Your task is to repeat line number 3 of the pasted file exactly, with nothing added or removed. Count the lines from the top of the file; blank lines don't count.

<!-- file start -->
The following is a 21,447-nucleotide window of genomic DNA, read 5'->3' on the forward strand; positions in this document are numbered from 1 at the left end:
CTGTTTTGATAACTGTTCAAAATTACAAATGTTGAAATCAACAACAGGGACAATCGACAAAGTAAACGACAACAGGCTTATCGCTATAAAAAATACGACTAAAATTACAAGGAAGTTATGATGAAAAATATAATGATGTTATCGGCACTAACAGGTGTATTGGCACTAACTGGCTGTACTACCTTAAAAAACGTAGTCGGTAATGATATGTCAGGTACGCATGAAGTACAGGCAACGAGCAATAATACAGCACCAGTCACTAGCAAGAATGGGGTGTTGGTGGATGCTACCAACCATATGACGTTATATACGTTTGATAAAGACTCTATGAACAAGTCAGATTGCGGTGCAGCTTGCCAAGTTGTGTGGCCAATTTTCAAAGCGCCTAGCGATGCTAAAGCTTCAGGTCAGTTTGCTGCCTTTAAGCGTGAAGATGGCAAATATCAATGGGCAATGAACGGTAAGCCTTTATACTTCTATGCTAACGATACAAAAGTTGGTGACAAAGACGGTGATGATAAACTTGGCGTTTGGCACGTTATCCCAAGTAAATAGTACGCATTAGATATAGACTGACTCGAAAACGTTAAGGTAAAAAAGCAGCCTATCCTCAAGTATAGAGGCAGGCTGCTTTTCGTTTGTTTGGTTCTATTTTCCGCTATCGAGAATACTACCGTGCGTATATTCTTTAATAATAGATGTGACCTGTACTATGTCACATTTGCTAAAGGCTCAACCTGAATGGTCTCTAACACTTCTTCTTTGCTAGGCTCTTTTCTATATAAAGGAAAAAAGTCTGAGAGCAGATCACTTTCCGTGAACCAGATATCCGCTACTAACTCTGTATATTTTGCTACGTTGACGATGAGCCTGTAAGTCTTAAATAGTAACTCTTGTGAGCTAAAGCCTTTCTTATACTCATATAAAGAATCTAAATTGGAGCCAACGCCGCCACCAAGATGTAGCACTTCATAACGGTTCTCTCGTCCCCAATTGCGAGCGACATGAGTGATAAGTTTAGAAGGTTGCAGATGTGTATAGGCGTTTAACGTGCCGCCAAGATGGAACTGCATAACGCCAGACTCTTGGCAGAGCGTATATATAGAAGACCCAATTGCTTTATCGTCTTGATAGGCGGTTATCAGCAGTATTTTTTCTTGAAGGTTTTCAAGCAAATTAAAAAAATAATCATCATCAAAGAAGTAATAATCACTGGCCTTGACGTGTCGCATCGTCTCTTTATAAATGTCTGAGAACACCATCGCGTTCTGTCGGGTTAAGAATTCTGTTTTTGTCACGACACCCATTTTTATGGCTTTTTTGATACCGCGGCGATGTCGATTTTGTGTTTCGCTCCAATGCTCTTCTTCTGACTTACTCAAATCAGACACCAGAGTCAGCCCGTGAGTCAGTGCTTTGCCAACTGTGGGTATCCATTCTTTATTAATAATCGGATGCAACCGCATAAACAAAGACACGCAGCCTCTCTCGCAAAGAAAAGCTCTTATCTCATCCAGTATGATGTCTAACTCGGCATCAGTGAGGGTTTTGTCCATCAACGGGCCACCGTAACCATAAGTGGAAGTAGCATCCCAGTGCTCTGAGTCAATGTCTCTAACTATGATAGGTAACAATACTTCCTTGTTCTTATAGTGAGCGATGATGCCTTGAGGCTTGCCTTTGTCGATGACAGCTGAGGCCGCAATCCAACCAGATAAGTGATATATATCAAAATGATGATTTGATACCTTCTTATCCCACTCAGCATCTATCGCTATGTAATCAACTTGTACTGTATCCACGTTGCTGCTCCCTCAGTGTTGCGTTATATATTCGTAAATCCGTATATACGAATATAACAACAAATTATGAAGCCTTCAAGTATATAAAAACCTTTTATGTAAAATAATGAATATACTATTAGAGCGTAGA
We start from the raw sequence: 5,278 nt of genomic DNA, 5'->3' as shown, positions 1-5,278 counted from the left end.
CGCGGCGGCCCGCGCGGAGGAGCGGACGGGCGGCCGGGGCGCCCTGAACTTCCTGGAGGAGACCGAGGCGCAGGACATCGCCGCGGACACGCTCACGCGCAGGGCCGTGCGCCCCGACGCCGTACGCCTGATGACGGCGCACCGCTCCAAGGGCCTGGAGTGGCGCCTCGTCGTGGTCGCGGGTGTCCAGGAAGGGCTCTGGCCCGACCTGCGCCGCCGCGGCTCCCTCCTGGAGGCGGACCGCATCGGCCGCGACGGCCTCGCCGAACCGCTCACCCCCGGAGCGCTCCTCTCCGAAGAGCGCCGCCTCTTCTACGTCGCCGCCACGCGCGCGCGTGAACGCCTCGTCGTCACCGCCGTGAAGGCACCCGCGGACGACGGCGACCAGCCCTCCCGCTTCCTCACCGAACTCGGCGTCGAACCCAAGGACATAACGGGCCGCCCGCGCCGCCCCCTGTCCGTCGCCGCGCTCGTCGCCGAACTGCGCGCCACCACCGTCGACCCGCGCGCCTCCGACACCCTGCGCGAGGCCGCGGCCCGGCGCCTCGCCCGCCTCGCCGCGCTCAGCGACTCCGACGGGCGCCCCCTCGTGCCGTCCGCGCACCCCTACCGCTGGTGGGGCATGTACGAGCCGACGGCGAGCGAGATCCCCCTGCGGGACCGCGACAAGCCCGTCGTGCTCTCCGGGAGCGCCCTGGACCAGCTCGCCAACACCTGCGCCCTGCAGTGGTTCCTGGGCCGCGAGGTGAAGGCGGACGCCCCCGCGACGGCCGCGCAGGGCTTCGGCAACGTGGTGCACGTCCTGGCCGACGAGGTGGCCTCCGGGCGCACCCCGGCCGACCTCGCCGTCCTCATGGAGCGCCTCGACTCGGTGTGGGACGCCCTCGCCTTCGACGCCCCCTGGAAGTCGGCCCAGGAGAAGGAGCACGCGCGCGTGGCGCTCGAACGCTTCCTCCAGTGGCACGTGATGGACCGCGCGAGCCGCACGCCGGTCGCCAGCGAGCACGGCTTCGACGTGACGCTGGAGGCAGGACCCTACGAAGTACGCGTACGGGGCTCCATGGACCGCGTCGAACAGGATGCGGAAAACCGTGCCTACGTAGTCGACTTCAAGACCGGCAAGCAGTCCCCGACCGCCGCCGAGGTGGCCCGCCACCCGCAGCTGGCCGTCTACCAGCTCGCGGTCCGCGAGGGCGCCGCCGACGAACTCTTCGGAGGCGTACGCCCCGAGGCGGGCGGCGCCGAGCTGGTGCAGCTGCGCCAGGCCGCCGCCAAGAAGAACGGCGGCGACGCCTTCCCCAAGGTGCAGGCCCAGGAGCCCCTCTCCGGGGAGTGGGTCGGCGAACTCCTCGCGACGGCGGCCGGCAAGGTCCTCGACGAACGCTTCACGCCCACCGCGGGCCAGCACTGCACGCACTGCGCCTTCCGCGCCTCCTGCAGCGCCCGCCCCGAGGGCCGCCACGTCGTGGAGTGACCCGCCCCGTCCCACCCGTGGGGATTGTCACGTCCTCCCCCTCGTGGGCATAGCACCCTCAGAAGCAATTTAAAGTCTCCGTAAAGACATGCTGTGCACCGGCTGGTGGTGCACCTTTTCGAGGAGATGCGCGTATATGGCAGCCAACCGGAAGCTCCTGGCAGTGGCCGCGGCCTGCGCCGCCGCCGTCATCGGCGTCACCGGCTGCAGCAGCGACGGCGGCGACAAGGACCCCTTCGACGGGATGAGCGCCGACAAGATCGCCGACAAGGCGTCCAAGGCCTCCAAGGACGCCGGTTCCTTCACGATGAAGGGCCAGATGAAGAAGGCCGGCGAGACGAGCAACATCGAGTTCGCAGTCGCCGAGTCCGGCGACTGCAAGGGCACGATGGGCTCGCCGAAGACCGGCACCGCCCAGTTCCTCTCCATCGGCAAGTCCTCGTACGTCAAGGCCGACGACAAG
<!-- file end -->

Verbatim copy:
We start from the raw sequence: 5,278 nt of genomic DNA, 5'->3' as shown, positions 1-5,278 counted from the left end.